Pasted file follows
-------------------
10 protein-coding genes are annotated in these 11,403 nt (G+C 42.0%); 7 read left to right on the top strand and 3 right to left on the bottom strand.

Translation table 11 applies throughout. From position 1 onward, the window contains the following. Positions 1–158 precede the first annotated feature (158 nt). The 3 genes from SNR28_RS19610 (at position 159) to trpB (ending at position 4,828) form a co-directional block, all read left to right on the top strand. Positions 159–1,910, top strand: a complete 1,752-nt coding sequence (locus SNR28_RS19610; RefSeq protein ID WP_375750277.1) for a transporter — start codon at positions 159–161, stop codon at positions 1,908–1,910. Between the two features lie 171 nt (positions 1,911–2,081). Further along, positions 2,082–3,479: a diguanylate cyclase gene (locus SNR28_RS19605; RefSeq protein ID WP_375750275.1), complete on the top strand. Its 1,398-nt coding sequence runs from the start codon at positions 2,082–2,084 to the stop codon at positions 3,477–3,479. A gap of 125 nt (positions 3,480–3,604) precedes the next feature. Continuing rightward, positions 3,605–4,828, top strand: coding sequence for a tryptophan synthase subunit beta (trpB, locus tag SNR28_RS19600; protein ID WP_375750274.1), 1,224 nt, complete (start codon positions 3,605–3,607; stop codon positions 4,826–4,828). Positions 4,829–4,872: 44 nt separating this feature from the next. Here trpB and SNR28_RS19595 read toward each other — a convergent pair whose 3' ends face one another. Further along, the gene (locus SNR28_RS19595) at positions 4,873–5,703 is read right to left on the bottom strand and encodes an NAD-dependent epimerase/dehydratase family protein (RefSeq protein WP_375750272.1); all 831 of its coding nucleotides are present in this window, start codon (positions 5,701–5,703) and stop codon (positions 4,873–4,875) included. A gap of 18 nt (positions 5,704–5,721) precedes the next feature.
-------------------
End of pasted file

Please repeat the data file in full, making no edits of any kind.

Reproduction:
10 protein-coding genes are annotated in these 11,403 nt (G+C 42.0%); 7 read left to right on the top strand and 3 right to left on the bottom strand.

Translation table 11 applies throughout. From position 1 onward, the window contains the following. Positions 1–158 precede the first annotated feature (158 nt). The 3 genes from SNR28_RS19610 (at position 159) to trpB (ending at position 4,828) form a co-directional block, all read left to right on the top strand. Positions 159–1,910, top strand: a complete 1,752-nt coding sequence (locus SNR28_RS19610; RefSeq protein ID WP_375750277.1) for a transporter — start codon at positions 159–161, stop codon at positions 1,908–1,910. Between the two features lie 171 nt (positions 1,911–2,081). Further along, positions 2,082–3,479: a diguanylate cyclase gene (locus SNR28_RS19605; RefSeq protein ID WP_375750275.1), complete on the top strand. Its 1,398-nt coding sequence runs from the start codon at positions 2,082–2,084 to the stop codon at positions 3,477–3,479. A gap of 125 nt (positions 3,480–3,604) precedes the next feature. Continuing rightward, positions 3,605–4,828, top strand: coding sequence for a tryptophan synthase subunit beta (trpB, locus tag SNR28_RS19600; protein ID WP_375750274.1), 1,224 nt, complete (start codon positions 3,605–3,607; stop codon positions 4,826–4,828). Positions 4,829–4,872: 44 nt separating this feature from the next. Here trpB and SNR28_RS19595 read toward each other — a convergent pair whose 3' ends face one another. Further along, the gene (locus SNR28_RS19595) at positions 4,873–5,703 is read right to left on the bottom strand and encodes an NAD-dependent epimerase/dehydratase family protein (RefSeq protein WP_375750272.1); all 831 of its coding nucleotides are present in this window, start codon (positions 5,701–5,703) and stop codon (positions 4,873–4,875) included. A gap of 18 nt (positions 5,704–5,721) precedes the next feature.